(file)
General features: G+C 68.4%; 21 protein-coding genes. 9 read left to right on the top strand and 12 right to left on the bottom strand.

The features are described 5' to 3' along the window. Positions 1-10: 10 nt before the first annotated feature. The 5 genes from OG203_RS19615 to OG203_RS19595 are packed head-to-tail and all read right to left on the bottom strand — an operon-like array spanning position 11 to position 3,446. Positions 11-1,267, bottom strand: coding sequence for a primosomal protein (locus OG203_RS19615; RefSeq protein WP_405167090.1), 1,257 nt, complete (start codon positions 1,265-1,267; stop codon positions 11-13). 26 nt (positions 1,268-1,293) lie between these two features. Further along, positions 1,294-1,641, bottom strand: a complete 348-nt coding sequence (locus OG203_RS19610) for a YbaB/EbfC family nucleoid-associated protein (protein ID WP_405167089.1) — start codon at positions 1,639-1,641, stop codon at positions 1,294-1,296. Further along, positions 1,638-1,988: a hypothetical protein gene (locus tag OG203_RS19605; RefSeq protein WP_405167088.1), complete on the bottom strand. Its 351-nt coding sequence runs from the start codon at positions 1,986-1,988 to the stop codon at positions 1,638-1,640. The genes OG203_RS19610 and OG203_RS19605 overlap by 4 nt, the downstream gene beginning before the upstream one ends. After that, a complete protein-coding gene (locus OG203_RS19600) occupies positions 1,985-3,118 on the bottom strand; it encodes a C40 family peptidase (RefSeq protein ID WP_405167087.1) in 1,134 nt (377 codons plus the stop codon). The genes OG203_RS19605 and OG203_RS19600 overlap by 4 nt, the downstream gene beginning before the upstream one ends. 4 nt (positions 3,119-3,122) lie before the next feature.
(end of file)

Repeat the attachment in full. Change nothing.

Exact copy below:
General features: G+C 68.4%; 21 protein-coding genes. 9 read left to right on the top strand and 12 right to left on the bottom strand.

The features are described 5' to 3' along the window. Positions 1-10: 10 nt before the first annotated feature. The 5 genes from OG203_RS19615 to OG203_RS19595 are packed head-to-tail and all read right to left on the bottom strand — an operon-like array spanning position 11 to position 3,446. Positions 11-1,267, bottom strand: coding sequence for a primosomal protein (locus OG203_RS19615; RefSeq protein WP_405167090.1), 1,257 nt, complete (start codon positions 1,265-1,267; stop codon positions 11-13). 26 nt (positions 1,268-1,293) lie between these two features. Further along, positions 1,294-1,641, bottom strand: a complete 348-nt coding sequence (locus OG203_RS19610) for a YbaB/EbfC family nucleoid-associated protein (protein ID WP_405167089.1) — start codon at positions 1,639-1,641, stop codon at positions 1,294-1,296. Further along, positions 1,638-1,988: a hypothetical protein gene (locus tag OG203_RS19605; RefSeq protein WP_405167088.1), complete on the bottom strand. Its 351-nt coding sequence runs from the start codon at positions 1,986-1,988 to the stop codon at positions 1,638-1,640. The genes OG203_RS19610 and OG203_RS19605 overlap by 4 nt, the downstream gene beginning before the upstream one ends. After that, a complete protein-coding gene (locus OG203_RS19600) occupies positions 1,985-3,118 on the bottom strand; it encodes a C40 family peptidase (RefSeq protein ID WP_405167087.1) in 1,134 nt (377 codons plus the stop codon). The genes OG203_RS19605 and OG203_RS19600 overlap by 4 nt, the downstream gene beginning before the upstream one ends. 4 nt (positions 3,119-3,122) lie before the next feature.